Older Americans and ID Theft: When It Hits Home

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When it comes to identity theft, older Americans face unique risks.  While all age groups may be vulnerable, older consumers are more likely to have to share personal data with doctors, hospitals, lawyers, financial advisors, and others.  Some may face physical limitations or health challenges that could make it more difficult to safeguard their information — like securing decades of financial paperwork or managing the learning curve as life moves online.  How does this issue affect you?  As the business person or attorney in the family, your relatives may look to you to take the lead in sensitive conversations with aging parents.

To get a better handle on the extent and nature of senior identity theft issues, FTC staff is asking for your input.  Specifically, we’re looking for information about:

  • the prevalence of identity theft targeting senior citizens,
  • types of identity theft schemes and the extent to which thieves use them to target seniors,
  • precautions seniors can take to protect their identity, and
  • public and private sector solutions to senior identity theft.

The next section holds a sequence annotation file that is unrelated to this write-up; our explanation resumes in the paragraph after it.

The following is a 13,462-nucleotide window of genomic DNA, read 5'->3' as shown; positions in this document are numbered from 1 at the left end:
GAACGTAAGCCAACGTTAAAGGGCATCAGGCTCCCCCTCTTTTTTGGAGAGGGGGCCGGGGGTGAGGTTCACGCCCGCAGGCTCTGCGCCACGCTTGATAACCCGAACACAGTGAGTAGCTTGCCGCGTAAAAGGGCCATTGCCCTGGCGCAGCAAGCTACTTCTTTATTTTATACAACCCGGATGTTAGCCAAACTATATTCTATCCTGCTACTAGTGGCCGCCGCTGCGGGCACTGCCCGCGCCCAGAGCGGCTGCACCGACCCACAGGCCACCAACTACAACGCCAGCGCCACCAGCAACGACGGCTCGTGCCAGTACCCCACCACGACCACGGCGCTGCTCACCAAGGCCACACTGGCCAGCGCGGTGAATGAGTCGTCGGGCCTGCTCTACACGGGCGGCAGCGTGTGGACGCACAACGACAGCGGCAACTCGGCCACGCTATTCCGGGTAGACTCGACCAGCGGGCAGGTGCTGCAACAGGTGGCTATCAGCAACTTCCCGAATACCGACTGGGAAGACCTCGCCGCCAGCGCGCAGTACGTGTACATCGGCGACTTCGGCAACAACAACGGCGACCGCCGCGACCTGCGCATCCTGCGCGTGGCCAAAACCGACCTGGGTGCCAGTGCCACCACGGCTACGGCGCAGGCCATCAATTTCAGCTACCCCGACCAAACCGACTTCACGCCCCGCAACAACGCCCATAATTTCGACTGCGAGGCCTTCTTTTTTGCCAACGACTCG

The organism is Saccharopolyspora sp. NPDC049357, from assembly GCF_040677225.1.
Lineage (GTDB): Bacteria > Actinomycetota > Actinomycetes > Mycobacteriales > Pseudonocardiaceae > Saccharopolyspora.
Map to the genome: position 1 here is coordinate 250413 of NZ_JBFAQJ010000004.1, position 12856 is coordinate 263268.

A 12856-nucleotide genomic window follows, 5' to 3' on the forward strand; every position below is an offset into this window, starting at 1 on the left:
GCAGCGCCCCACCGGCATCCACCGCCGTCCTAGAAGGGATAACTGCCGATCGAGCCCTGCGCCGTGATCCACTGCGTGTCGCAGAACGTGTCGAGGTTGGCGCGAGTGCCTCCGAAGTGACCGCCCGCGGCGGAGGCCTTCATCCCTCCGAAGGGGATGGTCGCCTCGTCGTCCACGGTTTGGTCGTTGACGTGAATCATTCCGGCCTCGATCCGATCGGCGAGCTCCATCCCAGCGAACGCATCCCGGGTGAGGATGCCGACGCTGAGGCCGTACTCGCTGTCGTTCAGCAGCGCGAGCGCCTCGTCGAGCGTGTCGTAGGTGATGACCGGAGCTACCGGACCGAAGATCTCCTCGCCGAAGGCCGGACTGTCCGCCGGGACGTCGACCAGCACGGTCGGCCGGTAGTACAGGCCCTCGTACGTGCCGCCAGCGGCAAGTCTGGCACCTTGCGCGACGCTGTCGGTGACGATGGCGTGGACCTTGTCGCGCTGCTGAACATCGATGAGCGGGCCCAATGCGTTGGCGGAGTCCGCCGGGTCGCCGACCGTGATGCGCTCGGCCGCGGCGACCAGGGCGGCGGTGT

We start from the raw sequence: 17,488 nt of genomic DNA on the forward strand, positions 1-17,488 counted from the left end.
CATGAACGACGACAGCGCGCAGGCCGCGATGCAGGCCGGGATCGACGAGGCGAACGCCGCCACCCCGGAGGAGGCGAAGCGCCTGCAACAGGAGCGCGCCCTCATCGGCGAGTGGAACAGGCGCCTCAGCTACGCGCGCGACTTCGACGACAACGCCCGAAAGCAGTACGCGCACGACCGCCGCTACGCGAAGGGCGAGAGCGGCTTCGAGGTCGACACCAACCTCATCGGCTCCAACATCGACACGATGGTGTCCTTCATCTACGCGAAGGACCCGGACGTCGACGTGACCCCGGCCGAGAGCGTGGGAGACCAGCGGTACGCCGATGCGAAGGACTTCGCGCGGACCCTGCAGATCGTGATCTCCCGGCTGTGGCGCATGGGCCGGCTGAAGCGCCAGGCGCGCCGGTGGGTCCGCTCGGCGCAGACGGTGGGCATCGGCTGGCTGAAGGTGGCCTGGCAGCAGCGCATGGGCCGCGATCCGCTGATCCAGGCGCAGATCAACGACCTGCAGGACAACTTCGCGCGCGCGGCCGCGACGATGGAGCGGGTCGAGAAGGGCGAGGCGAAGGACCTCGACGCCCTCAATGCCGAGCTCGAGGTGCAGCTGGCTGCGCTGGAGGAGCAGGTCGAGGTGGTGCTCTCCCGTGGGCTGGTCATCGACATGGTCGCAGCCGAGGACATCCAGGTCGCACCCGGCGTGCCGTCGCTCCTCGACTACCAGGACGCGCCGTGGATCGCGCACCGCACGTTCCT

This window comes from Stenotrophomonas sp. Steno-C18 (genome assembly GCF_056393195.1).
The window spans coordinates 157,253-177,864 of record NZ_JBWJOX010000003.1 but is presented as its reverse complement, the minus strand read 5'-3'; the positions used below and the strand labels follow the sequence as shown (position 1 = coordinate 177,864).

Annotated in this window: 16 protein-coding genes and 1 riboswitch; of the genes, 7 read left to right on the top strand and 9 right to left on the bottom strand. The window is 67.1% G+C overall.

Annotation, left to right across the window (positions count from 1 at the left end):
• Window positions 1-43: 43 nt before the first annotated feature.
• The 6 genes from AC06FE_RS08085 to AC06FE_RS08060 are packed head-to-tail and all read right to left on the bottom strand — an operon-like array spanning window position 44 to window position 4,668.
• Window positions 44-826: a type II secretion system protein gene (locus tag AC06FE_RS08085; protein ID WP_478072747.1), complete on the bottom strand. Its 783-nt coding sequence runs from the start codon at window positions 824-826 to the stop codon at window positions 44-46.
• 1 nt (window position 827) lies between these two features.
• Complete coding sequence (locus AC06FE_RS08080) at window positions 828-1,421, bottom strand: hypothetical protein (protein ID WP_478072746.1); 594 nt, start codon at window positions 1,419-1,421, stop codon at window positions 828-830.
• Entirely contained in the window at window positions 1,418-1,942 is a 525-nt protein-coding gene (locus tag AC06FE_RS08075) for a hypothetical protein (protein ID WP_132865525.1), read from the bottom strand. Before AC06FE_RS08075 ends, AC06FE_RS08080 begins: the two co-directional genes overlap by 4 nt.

Even if this issue doesn’t affect you personally, your company or firm still should get involved.  Why?  Three reasons come to mind immediately:  First, businesses that deal with seniors may see examples of identity theft in their daily operations.  For example, a member of your staff may spot the fraudulent use of a long-time customer’s ID or Social Security number.  Second, local leaders can play an important role in raising awareness about this topic.  Tips on identity theft prevention carry particular weight when they come from respected members of the business or legal community.  Third, any form of identity theft — including senior identity theft — can have serious economic consequences for companies.  Older consumers and their families are more likely to do business with establishments that maintain sound security and share helpful information about preventing ID theft.

The deadline for comments in July 15, 2012.  Save a step by filing online.

Looking for more information about preventing ID theft at home and at your business or firm?  Visit the FTC's identity theft site.  If you or someone you know has been the target of ID theft, read the FTC's new publication, Taking Charge: What To Do if Your Identity is Stolen, for a step-by-step action plan.



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